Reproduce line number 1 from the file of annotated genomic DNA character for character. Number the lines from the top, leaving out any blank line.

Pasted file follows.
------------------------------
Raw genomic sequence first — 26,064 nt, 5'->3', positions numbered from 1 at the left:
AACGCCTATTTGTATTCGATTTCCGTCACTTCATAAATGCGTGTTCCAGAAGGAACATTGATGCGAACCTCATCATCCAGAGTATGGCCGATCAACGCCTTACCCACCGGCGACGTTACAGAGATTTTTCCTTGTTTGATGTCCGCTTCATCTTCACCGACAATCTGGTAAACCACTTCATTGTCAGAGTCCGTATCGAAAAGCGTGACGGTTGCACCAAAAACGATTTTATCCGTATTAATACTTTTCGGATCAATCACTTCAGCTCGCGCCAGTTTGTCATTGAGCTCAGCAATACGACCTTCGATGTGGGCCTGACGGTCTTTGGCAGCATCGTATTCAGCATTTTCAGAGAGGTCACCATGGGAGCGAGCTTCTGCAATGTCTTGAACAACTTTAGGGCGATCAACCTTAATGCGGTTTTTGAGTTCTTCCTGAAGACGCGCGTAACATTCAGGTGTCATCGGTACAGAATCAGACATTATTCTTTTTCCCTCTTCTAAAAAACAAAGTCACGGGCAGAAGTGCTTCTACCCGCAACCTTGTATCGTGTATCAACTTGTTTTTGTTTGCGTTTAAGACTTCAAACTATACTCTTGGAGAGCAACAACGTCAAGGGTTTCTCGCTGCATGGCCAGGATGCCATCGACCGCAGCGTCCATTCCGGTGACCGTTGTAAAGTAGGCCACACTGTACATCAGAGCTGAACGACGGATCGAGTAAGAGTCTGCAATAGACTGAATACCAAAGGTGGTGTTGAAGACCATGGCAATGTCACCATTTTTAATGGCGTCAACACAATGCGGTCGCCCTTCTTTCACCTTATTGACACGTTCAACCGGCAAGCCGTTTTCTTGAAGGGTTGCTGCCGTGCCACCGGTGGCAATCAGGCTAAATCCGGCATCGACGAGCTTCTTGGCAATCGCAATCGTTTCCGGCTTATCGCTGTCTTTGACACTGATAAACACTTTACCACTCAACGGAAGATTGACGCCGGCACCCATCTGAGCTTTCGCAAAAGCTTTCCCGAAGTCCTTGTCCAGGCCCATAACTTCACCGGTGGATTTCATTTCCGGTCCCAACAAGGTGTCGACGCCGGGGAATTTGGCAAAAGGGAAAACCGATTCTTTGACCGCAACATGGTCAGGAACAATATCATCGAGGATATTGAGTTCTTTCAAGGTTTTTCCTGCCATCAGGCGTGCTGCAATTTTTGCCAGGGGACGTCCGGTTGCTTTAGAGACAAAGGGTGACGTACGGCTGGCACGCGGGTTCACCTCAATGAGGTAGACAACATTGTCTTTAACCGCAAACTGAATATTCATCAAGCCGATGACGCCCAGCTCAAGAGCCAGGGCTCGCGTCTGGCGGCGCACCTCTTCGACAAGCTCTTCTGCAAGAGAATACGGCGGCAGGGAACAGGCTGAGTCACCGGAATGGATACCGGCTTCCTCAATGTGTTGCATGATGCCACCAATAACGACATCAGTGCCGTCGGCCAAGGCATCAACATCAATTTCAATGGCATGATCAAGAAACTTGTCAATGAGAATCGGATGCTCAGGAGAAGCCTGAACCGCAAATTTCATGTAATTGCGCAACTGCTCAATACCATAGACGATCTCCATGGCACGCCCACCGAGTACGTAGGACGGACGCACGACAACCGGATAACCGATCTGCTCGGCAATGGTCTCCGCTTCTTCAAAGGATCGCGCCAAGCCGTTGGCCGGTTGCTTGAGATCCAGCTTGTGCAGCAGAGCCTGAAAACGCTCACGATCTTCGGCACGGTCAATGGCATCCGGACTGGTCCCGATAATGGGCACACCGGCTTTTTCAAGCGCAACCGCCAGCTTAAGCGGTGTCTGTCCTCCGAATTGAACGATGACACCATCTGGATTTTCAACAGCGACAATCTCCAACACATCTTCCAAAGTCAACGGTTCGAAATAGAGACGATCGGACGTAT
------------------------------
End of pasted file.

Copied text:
Raw genomic sequence first — 26,064 nt, 5'->3', positions numbered from 1 at the left: